Road Bike, Cycling Forums banner
1 - 3 of 3 Posts

·
Registered
Joined
·
259 Posts
Discussion Starter · #1 ·
Yes I know that the best way to get the B-screw setting correct is to measure.
But once the chain is on, are there any telltale signs that the B-screw is too close or too far away from the cassette?
I have new Red, and I believe that the B-screw was too far from the cassette. Shifts from bigger to smaller cogs were fine, but shifts from smaller to bigger were noisy, as if the chain was being plucked like a guitar string.
I compared it to my Force bike, and the Force was much quieter & smoother.
 

·
Registered
Joined
·
7,161 Posts
Yes I know that the best way to get the B-screw setting correct is to measure.
But once the chain is on, are there any telltale signs that the B-screw is too close or too far away from the cassette?
I have new Red, and I believe that the B-screw was too far from the cassette. Shifts from bigger to smaller cogs were fine, but shifts from smaller to bigger were noisy, as if the chain was being plucked like a guitar string.
I compared it to my Force bike, and the Force was much quieter & smoother.
The correct way is to measure with the chain on, though with most SRAM it doesn't matter because the upper jockey wheel is coaxial with the cage pivot. This is not the case for most Shimano.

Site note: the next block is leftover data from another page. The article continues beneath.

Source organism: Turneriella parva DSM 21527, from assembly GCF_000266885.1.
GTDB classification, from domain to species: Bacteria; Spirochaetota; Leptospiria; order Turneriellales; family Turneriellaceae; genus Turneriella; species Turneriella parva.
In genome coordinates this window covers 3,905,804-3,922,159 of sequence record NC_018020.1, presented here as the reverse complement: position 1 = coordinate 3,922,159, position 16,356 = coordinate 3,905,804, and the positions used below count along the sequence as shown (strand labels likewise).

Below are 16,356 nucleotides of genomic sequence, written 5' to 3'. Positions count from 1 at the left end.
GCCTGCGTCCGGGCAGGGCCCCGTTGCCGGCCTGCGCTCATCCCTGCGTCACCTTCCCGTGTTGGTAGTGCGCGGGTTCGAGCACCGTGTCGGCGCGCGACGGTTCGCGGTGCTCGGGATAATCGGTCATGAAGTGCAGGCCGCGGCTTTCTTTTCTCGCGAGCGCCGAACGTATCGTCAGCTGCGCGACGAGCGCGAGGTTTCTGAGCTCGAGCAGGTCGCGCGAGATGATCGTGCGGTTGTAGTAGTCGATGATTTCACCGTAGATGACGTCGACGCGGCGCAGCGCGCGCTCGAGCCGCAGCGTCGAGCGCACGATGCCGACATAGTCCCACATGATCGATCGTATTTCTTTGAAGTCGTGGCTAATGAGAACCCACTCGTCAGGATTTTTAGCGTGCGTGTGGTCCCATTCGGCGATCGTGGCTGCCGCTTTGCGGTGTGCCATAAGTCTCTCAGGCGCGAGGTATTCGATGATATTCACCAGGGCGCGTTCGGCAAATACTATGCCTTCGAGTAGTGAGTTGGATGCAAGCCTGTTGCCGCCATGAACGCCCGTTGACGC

Anyway, Shift through all the cogs and see where the upper jockey wheel get closest to the cogs, which has always been the largest cog, in my experience. There needs to be enough space between the jockey wheel and cog for the chain to derail without getting jammed between them. This is usually specified as 6 mm between the tip of a cog tooth and tip of the jockey wheel tooth.

If you're using a pre 2012 Red power dome cassette, these are notably noisier/louder than anything else.
 

·
Registered
Joined
·
254 Posts
Too close, won't shift to larger cogs, too far, won't reliably shift, may take two clicks to shift one and may not go all the way up or down the cassette (I am assuming you have an indexed system; with friction shifters too far just means you have to overshift and then trim).
 
1 - 3 of 3 Posts
This is an older thread, you may not receive a response, and could be reviving an old thread. Please consider creating a new thread.
Top